American Literature I (Fall, 2004; Seton Hill University)


20 September 2004

Oral Presentations (Panel A)

Suggested Topics:

1) Soul and Body: How does Hawthorne use physical bodies to illustrate spiritual/moral state?

Probe: Consult what the emerging field of "disability studies" and/or some branches of feminism ("body acceptance") have to say about identifying physical deformity with moral depravity.

2) Individual and Society: In drama, a comedy begins when an ordered society is thrown temporarily into disorder by an individual who does not conform. The comedy ends in order, as the disordered element is either expelled or absorbed back into soceity. A tragedy, on the other hand, shows how the protagonist's actions launch a sequence of events that tear apart the tragic hero and possibly the society as well.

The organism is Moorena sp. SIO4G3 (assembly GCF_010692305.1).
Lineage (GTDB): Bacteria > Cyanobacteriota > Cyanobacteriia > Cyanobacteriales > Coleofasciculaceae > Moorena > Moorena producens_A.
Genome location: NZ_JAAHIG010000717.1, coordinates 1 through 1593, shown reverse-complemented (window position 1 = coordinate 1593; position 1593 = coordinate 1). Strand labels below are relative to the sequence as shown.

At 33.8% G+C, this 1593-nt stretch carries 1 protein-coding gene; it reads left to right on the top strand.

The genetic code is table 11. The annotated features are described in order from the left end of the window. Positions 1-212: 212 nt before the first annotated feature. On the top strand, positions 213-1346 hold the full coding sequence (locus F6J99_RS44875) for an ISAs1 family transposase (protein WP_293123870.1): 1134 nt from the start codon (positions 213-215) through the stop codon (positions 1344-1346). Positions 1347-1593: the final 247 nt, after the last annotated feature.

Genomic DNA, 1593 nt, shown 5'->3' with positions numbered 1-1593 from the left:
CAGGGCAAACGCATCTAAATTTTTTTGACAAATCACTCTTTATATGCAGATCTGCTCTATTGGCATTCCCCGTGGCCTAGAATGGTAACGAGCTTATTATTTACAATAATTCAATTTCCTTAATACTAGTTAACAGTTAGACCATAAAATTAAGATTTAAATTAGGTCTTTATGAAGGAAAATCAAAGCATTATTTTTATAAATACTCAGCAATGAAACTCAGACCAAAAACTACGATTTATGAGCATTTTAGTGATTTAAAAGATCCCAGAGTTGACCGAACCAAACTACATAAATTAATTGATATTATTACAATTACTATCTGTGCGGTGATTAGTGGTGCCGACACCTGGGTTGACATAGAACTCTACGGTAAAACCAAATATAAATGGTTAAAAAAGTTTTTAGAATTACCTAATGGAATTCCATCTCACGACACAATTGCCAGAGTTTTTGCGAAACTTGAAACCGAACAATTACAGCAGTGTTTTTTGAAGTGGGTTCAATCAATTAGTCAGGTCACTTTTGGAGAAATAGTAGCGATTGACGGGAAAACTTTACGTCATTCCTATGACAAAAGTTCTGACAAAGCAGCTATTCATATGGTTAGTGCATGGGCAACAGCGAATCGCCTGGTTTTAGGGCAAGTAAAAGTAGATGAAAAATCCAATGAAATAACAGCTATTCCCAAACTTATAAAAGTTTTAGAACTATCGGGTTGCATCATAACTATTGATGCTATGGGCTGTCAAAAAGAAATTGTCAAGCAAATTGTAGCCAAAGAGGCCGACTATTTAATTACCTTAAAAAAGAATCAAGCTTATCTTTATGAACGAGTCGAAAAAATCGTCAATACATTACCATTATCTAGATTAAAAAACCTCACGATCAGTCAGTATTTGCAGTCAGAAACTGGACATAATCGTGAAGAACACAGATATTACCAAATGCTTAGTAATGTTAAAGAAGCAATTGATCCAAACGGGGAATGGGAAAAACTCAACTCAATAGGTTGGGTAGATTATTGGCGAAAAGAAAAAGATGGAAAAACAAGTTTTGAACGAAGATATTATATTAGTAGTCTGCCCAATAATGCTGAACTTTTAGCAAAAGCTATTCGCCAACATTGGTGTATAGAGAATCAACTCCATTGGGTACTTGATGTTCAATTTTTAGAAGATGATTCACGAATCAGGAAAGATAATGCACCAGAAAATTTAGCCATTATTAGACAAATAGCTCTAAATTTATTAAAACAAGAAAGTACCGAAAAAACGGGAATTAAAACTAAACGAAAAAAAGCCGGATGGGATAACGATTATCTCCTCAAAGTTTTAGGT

Probe: Consult a dictionary of literary terms (you can find several online) in order to be sure that you use the accepted literary definitions of "comedy" and "tragedy". You might also look up terms such as "comedy of manners". While The Scarlet Letter is not a drama, and therefore does not fit either the classical defintions of tragedy or comedy, in what ways is it comic and in what ways is it tragic?

3) Prose Style: Several students have already weighed in with opinions on Hawthorne's writing style.

Probe: What do literary scholars have to say about Hawthorne's writing style? (I posted a brief observation on Shanna's blog about the contrast between quoted speech and paraphrased conversations, but there are many other ways of framing the question.)

4) Propose a topic (clear it with me in advance).

Due: Quiz 1-2

Discuss Hawthorne, The Scarlet Letter 3 (Chapters 16-24)